Everything ages with time—even the beautifully constructed buildings of the bygone days that scatter across Wright Patterson Air Force Base. The Corps of Engineers Louisville District is working to change that, by partnering with Wright-Patterson Air Force Base, to undertake renovation projects of several historical facilities.
In June, doors will open on the latest restored facility—Building 23 in the Wright Field Historic District. The historic Static Test Facility, which was originally built in 1934 to house structural tests for aircraft carriers and parts has had a 22.5 million overhaul over the past 20 months.
“We took an old hanger that was seen as a disaster inside, and it has turned out to be one the most industrial looking labs at Wright-Patt used for research and development," said John Hearn, Louisville District Corps of Engineers Construction Representative.
The historic district was established in 1927 as the experimental engineering arm of the U.S. Army Signal Corps and was the site of some of the most advanced aeronautical engineering work in the history of aviation. The building is eligible for listing on the National Register of Historic Places. “It’s an honor to work on the team to help bring the facilty back to life,” said Hearn.
The Corps worked alongside Messer Construction, 88th Civil Engineer Group at Wright-Patterson and the Propulsion Directorate to transform the dilapidated building into the new state-of-the-art Advanced Power Thermal Research Lab.
The 52,000 sq. ft. facility is completely new on the inside, but maintains the same historical feel and aesthetic of the World War II-era buildings on base. The rehabilitation included two main areas: exterior repair, stabilization and restoration of the enormous amount of copper fascia, and construction of an interior that was structurally independent and up-to-date.
“Essentially the team had to design and construct a building within a building,” said Hearn.
The team took careful consideration to match new features to the originals while still making sure that current security and force protection requirements were met. The team focused on matching colors and textures of the exterior copper, bricks, concrete, and even the obscure glass window panes so that the restoration was flawless and matched the historic nature of the building.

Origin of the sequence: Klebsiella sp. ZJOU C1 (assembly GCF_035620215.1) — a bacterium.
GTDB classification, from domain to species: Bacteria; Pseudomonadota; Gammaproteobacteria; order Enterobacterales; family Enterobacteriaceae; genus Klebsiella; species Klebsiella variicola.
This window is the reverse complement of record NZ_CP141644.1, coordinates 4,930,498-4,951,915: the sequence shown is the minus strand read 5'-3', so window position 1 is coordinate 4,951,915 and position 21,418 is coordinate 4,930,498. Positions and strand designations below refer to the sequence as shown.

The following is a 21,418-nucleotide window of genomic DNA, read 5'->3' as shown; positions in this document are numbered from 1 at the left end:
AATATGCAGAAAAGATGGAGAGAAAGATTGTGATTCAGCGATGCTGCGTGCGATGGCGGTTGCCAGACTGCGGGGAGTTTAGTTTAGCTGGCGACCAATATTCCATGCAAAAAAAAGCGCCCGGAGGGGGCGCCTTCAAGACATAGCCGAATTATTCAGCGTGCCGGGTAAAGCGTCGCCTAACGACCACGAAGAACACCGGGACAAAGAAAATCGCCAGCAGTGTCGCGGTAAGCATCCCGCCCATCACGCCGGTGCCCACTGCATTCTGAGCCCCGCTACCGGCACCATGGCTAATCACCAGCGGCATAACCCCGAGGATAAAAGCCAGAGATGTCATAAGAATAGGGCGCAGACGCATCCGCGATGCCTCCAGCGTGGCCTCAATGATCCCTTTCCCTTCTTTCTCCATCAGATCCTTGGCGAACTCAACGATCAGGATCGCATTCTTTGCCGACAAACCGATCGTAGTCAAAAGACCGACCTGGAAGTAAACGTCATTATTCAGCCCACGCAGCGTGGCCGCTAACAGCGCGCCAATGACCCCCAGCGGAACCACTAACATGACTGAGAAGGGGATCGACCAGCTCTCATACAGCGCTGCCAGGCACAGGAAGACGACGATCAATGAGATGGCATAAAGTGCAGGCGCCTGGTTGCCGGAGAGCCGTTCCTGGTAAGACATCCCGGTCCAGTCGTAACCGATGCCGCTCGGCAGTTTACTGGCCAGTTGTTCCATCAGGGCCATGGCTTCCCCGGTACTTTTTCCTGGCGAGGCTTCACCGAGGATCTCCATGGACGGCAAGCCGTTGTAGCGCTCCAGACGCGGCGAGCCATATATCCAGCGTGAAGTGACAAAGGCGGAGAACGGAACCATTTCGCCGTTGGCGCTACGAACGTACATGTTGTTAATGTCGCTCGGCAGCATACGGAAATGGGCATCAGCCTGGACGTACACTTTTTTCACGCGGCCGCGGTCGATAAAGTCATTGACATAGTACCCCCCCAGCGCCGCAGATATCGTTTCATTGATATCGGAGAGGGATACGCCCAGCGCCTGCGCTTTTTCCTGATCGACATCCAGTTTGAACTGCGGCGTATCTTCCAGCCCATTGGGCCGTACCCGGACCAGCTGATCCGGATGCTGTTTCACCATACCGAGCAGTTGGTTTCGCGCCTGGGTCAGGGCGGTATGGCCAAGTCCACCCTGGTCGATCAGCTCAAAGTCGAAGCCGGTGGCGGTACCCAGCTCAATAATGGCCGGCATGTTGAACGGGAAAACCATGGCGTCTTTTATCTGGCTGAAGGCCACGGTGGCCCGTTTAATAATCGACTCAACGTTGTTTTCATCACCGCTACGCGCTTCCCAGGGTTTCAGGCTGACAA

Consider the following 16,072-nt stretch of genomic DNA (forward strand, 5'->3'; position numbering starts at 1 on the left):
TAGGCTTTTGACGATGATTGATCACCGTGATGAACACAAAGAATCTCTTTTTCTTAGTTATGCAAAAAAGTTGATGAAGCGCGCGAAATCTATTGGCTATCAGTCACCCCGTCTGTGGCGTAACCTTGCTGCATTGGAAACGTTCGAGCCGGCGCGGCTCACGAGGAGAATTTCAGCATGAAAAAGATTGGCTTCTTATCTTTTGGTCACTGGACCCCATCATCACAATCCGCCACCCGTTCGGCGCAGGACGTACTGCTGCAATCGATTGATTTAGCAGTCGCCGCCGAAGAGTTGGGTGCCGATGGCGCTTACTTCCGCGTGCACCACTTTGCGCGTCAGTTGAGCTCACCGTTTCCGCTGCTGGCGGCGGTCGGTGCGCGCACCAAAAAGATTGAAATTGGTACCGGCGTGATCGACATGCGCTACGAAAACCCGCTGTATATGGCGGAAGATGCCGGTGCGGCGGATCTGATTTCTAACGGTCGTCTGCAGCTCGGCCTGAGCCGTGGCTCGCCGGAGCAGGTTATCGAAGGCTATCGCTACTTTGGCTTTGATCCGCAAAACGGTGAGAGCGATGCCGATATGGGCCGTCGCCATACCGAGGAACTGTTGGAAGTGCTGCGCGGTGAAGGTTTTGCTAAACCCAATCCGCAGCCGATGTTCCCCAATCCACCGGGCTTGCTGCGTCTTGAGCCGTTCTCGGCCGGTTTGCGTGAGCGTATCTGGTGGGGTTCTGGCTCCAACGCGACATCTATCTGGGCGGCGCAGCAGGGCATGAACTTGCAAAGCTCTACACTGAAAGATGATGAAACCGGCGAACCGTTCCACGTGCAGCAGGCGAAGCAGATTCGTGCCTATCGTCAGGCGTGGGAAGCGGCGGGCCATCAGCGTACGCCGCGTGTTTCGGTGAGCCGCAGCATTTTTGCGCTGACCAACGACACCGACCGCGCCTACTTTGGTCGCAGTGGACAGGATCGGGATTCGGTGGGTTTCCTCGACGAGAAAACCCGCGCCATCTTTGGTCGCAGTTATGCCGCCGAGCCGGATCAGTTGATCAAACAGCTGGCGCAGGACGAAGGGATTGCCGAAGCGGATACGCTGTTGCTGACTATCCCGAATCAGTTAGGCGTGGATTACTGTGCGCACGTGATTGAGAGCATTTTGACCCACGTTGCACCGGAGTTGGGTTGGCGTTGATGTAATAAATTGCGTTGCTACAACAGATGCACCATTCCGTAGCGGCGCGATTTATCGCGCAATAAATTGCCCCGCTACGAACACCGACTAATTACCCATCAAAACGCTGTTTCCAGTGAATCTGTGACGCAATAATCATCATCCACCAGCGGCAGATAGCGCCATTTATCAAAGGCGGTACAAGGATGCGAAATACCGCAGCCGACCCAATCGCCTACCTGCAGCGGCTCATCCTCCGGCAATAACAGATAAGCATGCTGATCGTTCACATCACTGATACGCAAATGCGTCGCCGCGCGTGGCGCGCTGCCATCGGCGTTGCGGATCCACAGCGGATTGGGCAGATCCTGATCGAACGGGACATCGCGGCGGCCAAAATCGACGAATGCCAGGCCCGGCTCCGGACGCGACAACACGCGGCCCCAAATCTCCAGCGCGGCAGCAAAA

Additionally, a skywalk was built connecting Building 23 to the adjacent Building 18 that had to be compatible with both buildings and match the Wright Field architectural style.
The three-story building is packed full of modern test labs including: physics laboratory, electro laser laboratory, thermal laboratory, test cell lab, high power test cell lab, and a turbogenerator lab for research.
There is also a high-bay space for radio frequency shielded experiments, a fabrication shop, and several other hazmat rooms, clean rooms and storage facilities.
“The improved space provides a working environment to serve vital functions in the ever changing research missions at Wright-Patterson,” said Hearn.
Among the many great successes of the project, like not having any lost-time accidents with more than 100,000 man hours worked, also came the challenge of achieving a United States Green Building Council Leadership in Energy and Environmental Design (LEED) gold rating.
“This was challenging,” said Hearn, “but the project team excelled, by restoring the exterior fabric of the facility and exceeding the original goal of a silver LEED rating at the same time.”
This rating is achieved through brand new mechanical systems that produce a 31 percent energy savings, decrease water use by 45 percent and other environmentally friendly measures that were incorporated throughout the building. Those processes include: 20 percent of the materials used were local, 78 percent of the construction debris was recycled or reused offsite instead of going into a landfill and a parking lot offers preferred parking for fuel-efficient vehicles.
“Currently the building is slated to be the first LEED gold building on Wright-Patterson Air Force Base,” said Hearn. “That is a huge accomplishment and credit should be given to the entire construction team for their efforts.”
The completed renovation of Building 23 is one of three renovation projects completed by the Corps in recent years. The Corps also worked to preserve Building 12 and Building 17—both of which received LEED silver ratings for their efficiency. “The rehabilitation highlight’s Wright-Patt’s commitment to preserving historic architecture for years to come,” said Hearn.